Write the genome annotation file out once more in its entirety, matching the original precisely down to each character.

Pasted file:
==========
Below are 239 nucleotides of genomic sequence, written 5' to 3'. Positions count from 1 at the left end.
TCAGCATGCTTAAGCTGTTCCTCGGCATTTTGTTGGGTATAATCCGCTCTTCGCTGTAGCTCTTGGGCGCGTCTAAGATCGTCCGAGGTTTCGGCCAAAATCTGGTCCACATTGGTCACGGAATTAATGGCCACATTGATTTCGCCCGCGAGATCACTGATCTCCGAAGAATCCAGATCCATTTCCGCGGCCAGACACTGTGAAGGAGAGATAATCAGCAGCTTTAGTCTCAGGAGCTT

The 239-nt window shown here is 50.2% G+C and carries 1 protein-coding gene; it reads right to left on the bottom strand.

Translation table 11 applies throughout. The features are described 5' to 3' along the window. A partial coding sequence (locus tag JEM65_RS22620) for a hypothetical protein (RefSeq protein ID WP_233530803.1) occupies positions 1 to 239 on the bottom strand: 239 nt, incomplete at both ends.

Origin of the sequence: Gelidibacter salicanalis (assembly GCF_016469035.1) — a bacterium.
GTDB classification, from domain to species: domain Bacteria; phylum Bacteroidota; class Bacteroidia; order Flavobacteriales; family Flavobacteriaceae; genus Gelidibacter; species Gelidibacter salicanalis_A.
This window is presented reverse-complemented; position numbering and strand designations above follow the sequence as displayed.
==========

Below are 239 nucleotides of genomic sequence, written 5' to 3'. Positions count from 1 at the left end.
TCAGCATGCTTAAGCTGTTCCTCGGCATTTTGTTGGGTATAATCCGCTCTTCGCTGTAGCTCTTGGGCGCGTCTAAGATCGTCCGAGGTTTCGGCCAAAATCTGGTCCACATTGGTCACGGAATTAATGGCCACATTGATTTCGCCCGCGAGATCACTGATCTCCGAAGAATCCAGATCCATTTCCGCGGCCAGACACTGTGAAGGAGAGATAATCAGCAGCTTTAGTCTCAGGAGCTT

The 239-nt window shown here is 50.2% G+C and carries 1 protein-coding gene; it reads right to left on the bottom strand.

Translation table 11 applies throughout. The features are described 5' to 3' along the window. A partial coding sequence (locus tag JEM65_RS22620) for a hypothetical protein (RefSeq protein ID WP_233530803.1) occupies positions 1 to 239 on the bottom strand: 239 nt, incomplete at both ends.

Origin of the sequence: Gelidibacter salicanalis (assembly GCF_016469035.1) — a bacterium.
GTDB classification, from domain to species: domain Bacteria; phylum Bacteroidota; class Bacteroidia; order Flavobacteriales; family Flavobacteriaceae; genus Gelidibacter; species Gelidibacter salicanalis_A.
This window is presented reverse-complemented; position numbering and strand designations above follow the sequence as displayed.